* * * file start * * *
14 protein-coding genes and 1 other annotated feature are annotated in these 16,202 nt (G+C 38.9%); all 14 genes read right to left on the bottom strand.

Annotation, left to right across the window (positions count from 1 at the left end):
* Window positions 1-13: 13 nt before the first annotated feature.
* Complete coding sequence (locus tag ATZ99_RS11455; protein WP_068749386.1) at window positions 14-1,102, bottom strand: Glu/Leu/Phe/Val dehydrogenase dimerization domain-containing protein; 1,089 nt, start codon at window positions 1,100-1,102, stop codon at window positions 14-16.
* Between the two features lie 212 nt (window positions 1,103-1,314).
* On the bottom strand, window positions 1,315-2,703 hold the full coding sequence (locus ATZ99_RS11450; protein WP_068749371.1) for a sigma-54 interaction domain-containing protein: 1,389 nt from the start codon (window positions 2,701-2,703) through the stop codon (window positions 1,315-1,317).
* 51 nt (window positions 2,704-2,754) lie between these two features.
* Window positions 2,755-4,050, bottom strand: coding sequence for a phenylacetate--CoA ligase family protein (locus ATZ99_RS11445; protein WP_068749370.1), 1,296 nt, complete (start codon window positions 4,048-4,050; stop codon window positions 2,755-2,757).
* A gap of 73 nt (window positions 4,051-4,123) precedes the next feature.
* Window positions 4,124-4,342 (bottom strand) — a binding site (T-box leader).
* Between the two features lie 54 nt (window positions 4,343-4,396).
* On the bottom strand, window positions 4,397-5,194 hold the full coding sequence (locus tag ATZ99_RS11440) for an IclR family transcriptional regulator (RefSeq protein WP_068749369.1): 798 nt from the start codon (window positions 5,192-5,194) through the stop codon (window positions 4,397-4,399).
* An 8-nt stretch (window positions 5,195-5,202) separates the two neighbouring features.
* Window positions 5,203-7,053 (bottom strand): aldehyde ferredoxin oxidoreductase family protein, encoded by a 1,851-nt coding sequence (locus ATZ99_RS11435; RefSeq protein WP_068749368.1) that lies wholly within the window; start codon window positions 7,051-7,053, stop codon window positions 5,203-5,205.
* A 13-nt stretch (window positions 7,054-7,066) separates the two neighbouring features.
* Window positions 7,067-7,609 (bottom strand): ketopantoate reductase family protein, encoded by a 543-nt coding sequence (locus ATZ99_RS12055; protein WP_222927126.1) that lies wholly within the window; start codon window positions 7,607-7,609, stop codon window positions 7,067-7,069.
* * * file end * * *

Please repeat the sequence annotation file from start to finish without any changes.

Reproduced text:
14 protein-coding genes and 1 other annotated feature are annotated in these 16,202 nt (G+C 38.9%); all 14 genes read right to left on the bottom strand.

Annotation, left to right across the window (positions count from 1 at the left end):
* Window positions 1-13: 13 nt before the first annotated feature.
* Complete coding sequence (locus tag ATZ99_RS11455; protein WP_068749386.1) at window positions 14-1,102, bottom strand: Glu/Leu/Phe/Val dehydrogenase dimerization domain-containing protein; 1,089 nt, start codon at window positions 1,100-1,102, stop codon at window positions 14-16.
* Between the two features lie 212 nt (window positions 1,103-1,314).
* On the bottom strand, window positions 1,315-2,703 hold the full coding sequence (locus ATZ99_RS11450; protein WP_068749371.1) for a sigma-54 interaction domain-containing protein: 1,389 nt from the start codon (window positions 2,701-2,703) through the stop codon (window positions 1,315-1,317).
* 51 nt (window positions 2,704-2,754) lie between these two features.
* Window positions 2,755-4,050, bottom strand: coding sequence for a phenylacetate--CoA ligase family protein (locus ATZ99_RS11445; protein WP_068749370.1), 1,296 nt, complete (start codon window positions 4,048-4,050; stop codon window positions 2,755-2,757).
* A gap of 73 nt (window positions 4,051-4,123) precedes the next feature.
* Window positions 4,124-4,342 (bottom strand) — a binding site (T-box leader).
* Between the two features lie 54 nt (window positions 4,343-4,396).
* On the bottom strand, window positions 4,397-5,194 hold the full coding sequence (locus tag ATZ99_RS11440) for an IclR family transcriptional regulator (RefSeq protein WP_068749369.1): 798 nt from the start codon (window positions 5,192-5,194) through the stop codon (window positions 4,397-4,399).
* An 8-nt stretch (window positions 5,195-5,202) separates the two neighbouring features.
* Window positions 5,203-7,053 (bottom strand): aldehyde ferredoxin oxidoreductase family protein, encoded by a 1,851-nt coding sequence (locus ATZ99_RS11435; RefSeq protein WP_068749368.1) that lies wholly within the window; start codon window positions 7,051-7,053, stop codon window positions 5,203-5,205.
* A 13-nt stretch (window positions 7,054-7,066) separates the two neighbouring features.
* Window positions 7,067-7,609 (bottom strand): ketopantoate reductase family protein, encoded by a 543-nt coding sequence (locus ATZ99_RS12055; protein WP_222927126.1) that lies wholly within the window; start codon window positions 7,607-7,609, stop codon window positions 7,067-7,069.